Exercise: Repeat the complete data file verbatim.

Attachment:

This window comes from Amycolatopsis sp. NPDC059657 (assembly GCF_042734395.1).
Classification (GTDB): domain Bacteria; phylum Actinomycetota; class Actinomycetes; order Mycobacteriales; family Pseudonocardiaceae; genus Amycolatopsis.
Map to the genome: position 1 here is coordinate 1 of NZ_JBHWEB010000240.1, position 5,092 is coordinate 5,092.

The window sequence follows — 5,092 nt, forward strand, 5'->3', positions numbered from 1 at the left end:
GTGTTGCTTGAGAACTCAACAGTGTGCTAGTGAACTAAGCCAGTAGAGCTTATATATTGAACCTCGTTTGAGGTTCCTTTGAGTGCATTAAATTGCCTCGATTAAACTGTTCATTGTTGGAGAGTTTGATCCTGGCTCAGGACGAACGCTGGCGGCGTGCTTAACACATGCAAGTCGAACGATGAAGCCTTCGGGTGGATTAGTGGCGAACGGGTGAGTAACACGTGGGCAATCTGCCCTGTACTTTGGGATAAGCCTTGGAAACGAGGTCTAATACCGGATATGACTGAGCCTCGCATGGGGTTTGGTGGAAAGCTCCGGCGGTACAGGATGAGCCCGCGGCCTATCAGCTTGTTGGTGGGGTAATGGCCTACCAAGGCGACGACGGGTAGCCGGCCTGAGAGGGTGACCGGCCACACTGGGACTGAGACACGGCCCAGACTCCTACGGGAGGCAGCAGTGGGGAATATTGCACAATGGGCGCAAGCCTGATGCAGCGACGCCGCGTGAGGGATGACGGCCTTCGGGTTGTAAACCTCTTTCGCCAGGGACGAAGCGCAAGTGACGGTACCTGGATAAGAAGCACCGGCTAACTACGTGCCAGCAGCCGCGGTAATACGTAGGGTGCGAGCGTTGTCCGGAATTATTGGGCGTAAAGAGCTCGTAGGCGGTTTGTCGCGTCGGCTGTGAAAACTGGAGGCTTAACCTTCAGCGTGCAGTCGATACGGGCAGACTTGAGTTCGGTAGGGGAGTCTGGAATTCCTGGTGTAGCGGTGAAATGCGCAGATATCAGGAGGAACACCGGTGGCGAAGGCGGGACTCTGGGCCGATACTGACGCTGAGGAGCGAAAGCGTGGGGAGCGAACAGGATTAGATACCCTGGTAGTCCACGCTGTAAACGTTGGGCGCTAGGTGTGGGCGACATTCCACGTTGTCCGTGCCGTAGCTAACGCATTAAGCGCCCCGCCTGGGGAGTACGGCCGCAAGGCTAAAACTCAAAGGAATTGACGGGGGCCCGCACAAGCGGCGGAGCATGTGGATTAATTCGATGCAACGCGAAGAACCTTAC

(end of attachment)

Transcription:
This window comes from Amycolatopsis sp. NPDC059657 (assembly GCF_042734395.1).
Classification (GTDB): domain Bacteria; phylum Actinomycetota; class Actinomycetes; order Mycobacteriales; family Pseudonocardiaceae; genus Amycolatopsis.
Map to the genome: position 1 here is coordinate 1 of NZ_JBHWEB010000240.1, position 5,092 is coordinate 5,092.

The window sequence follows — 5,092 nt, forward strand, 5'->3', positions numbered from 1 at the left end:
GTGTTGCTTGAGAACTCAACAGTGTGCTAGTGAACTAAGCCAGTAGAGCTTATATATTGAACCTCGTTTGAGGTTCCTTTGAGTGCATTAAATTGCCTCGATTAAACTGTTCATTGTTGGAGAGTTTGATCCTGGCTCAGGACGAACGCTGGCGGCGTGCTTAACACATGCAAGTCGAACGATGAAGCCTTCGGGTGGATTAGTGGCGAACGGGTGAGTAACACGTGGGCAATCTGCCCTGTACTTTGGGATAAGCCTTGGAAACGAGGTCTAATACCGGATATGACTGAGCCTCGCATGGGGTTTGGTGGAAAGCTCCGGCGGTACAGGATGAGCCCGCGGCCTATCAGCTTGTTGGTGGGGTAATGGCCTACCAAGGCGACGACGGGTAGCCGGCCTGAGAGGGTGACCGGCCACACTGGGACTGAGACACGGCCCAGACTCCTACGGGAGGCAGCAGTGGGGAATATTGCACAATGGGCGCAAGCCTGATGCAGCGACGCCGCGTGAGGGATGACGGCCTTCGGGTTGTAAACCTCTTTCGCCAGGGACGAAGCGCAAGTGACGGTACCTGGATAAGAAGCACCGGCTAACTACGTGCCAGCAGCCGCGGTAATACGTAGGGTGCGAGCGTTGTCCGGAATTATTGGGCGTAAAGAGCTCGTAGGCGGTTTGTCGCGTCGGCTGTGAAAACTGGAGGCTTAACCTTCAGCGTGCAGTCGATACGGGCAGACTTGAGTTCGGTAGGGGAGTCTGGAATTCCTGGTGTAGCGGTGAAATGCGCAGATATCAGGAGGAACACCGGTGGCGAAGGCGGGACTCTGGGCCGATACTGACGCTGAGGAGCGAAAGCGTGGGGAGCGAACAGGATTAGATACCCTGGTAGTCCACGCTGTAAACGTTGGGCGCTAGGTGTGGGCGACATTCCACGTTGTCCGTGCCGTAGCTAACGCATTAAGCGCCCCGCCTGGGGAGTACGGCCGCAAGGCTAAAACTCAAAGGAATTGACGGGGGCCCGCACAAGCGGCGGAGCATGTGGATTAATTCGATGCAACGCGAAGAACCTTAC